Skip to content

Marrakesh Treaty Implementation Act Improves Access to Materials for Blind; Print Disabled

Prepared Statement by Senator Chuck Grassley of Iowa
Chairman, Senate Judiciary Committee
Executive Business Meeting
May 10, 2018
Good morning. Today we have several nominees and one bill on the agenda.
Six judicial nominees are on the agenda for the first time. They are:
-        Andy Oldham, 5th Circuit
-        Alan Albright, Western District of Texas
-        Thomas Kleeh, Northern District of West Virginia
-        Peter Phipps, Western District of Pennsylvania
-        Michael Truncale, Eastern District of Texas
-        Wendy Vitter, Eastern District of Louisiana
The minority has requested they be held over, so these six nominees are held over this week.
There is also one US Attorney nominee, and three US Marshal nominees on today’s agenda that we’ll vote on.
I’m glad we’re considering S. 2559 today, a bill to implement the Marrakesh Treaty. The United States signed the treaty in October 2013 to facilitate access to published works for blind, visually impaired, or otherwise print disabled persons. The Foreign Relations Committee held a hearing on the Treaty and is planning to move on the Treaty’s ratification process.
The Marrakesh Treaty Implementation Act is a consensus bill that was developed by both the Judiciary and Foreign Relations Committees with stakeholders within the publisher, library and print disabilities communities. We did this in consultation with the U.S. Patent and Trademark Office and the Copyright Office. As such, the bill enjoys the support of all these stakeholders, as well as other interested industry, copyright and public interest stakeholders. I particularly want to commend the National Federation of the Blind, the Association of American Publishers, and the Library Copyright Alliance for working with us in reaching an agreement on legislative text and proposed legislative history. We would not be here today without their efforts.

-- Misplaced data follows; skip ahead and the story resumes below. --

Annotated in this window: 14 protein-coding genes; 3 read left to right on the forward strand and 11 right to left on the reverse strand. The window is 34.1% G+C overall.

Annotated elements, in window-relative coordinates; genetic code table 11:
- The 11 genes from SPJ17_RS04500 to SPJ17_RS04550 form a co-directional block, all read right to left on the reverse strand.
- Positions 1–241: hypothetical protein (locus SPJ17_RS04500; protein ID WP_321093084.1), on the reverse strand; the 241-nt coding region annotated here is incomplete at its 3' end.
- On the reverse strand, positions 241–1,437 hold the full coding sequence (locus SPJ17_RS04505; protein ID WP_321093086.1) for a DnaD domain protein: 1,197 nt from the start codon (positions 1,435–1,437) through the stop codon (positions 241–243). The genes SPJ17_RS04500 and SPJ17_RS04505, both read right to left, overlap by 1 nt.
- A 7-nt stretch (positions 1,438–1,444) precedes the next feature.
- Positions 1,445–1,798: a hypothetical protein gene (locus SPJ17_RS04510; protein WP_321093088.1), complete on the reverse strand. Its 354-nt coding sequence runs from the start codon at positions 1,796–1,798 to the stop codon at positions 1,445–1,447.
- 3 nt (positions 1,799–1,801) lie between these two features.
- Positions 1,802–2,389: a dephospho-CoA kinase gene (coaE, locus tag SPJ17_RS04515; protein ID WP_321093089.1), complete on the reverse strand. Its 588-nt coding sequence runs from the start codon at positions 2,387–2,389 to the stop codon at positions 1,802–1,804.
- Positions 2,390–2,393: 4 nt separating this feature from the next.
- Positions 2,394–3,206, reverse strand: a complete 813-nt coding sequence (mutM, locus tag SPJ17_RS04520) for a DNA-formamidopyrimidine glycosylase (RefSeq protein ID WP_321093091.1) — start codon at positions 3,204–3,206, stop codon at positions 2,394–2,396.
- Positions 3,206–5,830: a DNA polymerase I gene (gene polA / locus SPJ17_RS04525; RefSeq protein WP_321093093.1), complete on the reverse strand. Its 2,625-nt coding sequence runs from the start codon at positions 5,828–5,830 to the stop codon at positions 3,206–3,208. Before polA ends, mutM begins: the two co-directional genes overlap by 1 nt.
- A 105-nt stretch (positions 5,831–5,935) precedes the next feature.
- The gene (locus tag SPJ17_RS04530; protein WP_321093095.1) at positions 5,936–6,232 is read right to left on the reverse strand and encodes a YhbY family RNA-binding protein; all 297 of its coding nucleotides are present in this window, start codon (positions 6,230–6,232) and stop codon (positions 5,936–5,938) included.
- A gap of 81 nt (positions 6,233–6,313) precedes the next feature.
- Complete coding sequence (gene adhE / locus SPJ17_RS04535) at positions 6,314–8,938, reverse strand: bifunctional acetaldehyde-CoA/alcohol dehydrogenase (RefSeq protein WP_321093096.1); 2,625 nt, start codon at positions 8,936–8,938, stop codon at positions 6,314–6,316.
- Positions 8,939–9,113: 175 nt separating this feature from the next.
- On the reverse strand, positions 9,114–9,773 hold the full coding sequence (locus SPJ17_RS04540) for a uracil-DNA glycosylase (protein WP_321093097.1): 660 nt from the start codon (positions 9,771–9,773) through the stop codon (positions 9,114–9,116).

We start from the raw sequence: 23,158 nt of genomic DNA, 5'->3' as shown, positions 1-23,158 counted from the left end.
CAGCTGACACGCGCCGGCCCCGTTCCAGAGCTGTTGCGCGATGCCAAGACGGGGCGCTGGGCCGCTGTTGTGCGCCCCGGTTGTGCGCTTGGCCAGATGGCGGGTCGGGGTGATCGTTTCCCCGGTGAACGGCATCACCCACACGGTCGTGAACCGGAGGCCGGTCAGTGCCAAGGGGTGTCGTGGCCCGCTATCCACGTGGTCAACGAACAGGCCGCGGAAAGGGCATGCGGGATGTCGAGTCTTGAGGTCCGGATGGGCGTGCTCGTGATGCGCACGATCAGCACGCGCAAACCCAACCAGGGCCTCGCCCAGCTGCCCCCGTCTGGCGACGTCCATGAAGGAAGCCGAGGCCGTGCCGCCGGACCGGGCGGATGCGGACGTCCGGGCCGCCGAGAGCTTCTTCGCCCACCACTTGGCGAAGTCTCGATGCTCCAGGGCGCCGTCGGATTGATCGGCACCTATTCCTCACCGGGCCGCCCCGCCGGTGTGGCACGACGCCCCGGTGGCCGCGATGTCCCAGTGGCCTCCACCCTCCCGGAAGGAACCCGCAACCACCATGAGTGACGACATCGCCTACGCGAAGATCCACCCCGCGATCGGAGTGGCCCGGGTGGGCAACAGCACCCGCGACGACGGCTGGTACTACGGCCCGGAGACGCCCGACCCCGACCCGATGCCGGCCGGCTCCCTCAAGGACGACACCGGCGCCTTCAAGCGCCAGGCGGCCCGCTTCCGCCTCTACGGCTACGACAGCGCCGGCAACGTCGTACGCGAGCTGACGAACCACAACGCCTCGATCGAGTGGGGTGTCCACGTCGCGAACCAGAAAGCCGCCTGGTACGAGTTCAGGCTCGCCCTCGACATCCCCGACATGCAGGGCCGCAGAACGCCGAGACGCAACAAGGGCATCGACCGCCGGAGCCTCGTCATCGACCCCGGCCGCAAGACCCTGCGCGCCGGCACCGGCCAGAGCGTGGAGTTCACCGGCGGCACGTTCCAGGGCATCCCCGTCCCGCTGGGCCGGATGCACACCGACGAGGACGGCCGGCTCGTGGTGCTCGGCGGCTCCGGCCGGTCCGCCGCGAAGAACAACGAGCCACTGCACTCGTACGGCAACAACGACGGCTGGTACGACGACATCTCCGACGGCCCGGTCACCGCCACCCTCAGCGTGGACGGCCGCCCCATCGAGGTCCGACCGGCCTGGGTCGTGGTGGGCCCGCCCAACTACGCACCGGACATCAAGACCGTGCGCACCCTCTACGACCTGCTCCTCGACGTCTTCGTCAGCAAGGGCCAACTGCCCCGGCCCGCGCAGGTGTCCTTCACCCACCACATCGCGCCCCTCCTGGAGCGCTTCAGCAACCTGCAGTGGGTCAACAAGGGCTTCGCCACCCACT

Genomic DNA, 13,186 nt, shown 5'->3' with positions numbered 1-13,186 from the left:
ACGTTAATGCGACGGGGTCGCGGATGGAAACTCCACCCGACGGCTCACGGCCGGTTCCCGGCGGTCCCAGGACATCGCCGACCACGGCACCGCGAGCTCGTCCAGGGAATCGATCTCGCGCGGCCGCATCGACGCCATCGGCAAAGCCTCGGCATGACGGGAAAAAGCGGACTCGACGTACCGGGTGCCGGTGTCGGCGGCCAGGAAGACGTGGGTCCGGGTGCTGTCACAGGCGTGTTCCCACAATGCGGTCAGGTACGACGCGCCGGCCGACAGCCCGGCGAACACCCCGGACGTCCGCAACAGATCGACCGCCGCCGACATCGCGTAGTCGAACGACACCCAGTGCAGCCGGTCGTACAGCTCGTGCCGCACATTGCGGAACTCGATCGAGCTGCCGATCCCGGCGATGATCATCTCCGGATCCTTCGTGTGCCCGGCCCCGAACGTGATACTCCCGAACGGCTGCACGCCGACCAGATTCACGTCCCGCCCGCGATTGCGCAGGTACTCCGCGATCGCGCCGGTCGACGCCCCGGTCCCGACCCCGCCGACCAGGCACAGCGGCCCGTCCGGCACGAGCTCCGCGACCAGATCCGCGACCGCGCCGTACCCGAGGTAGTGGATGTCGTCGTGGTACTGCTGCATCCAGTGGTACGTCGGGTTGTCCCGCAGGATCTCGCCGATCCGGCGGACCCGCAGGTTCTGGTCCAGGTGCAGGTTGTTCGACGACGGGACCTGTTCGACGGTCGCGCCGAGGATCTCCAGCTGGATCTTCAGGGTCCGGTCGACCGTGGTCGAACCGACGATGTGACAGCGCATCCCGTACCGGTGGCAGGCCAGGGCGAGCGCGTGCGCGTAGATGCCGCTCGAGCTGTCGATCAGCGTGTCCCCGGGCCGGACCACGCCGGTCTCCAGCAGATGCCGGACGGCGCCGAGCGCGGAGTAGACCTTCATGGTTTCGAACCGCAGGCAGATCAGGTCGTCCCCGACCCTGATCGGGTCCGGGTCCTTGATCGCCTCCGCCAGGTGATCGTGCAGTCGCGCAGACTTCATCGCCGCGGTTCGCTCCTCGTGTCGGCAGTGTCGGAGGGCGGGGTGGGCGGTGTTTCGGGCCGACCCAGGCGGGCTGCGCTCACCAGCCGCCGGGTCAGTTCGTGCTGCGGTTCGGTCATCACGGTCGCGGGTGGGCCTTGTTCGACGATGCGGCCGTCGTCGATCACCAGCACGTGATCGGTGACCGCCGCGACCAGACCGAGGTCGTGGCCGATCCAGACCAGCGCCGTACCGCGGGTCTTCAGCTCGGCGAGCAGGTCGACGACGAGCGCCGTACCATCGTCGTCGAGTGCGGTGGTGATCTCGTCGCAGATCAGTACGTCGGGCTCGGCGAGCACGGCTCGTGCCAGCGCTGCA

S. 2559 makes modest adjustments to U.S. copyright law to bring us into compliance with the Treaty.
Note that the Marrakesh Treaty is based on current U.S. copyright law that provides an exception or limitation for the creation and distribution of accessible format copies for the exclusive use of blind and other print-disabled persons, subject to various safeguards. S. 2559 broadens the scope of accessible works to include previously published musical works, refines the definition of eligible persons, and creates a new section in the Copyright Act to deal with the export and import of accessible format copies.
S. 2559 would go a long way in helping to give people with print disabilities—here in the United States and all over the world—greater access to materials in formats such as braille, large print and specialized digital audio files. It is a bipartisan, consensus bill that enjoys widespread support. It is supported by the copyright community as well as by the Administration.
And most importantly, it is supported by the publishers, libraries, and print disabilities and blind stakeholders who worked so diligently with us to reach a consensus.  I’d like to acknowledge several members of the National Federation of the Blind who are here, including Mr. Jerad Nylin, who is the President of the National Federation of the Blind of Iowa. Thank you for being with us today.
Without objection, I’d like to put a letter from these groups in support of the bill in the record.
Also, I want to thank Senators Feinstein, Leahy, Hatch, Harris, Kennedy, Klobuchar and Durbin for cosponsoring this important bill. I urge my colleagues to vote for S. 2559.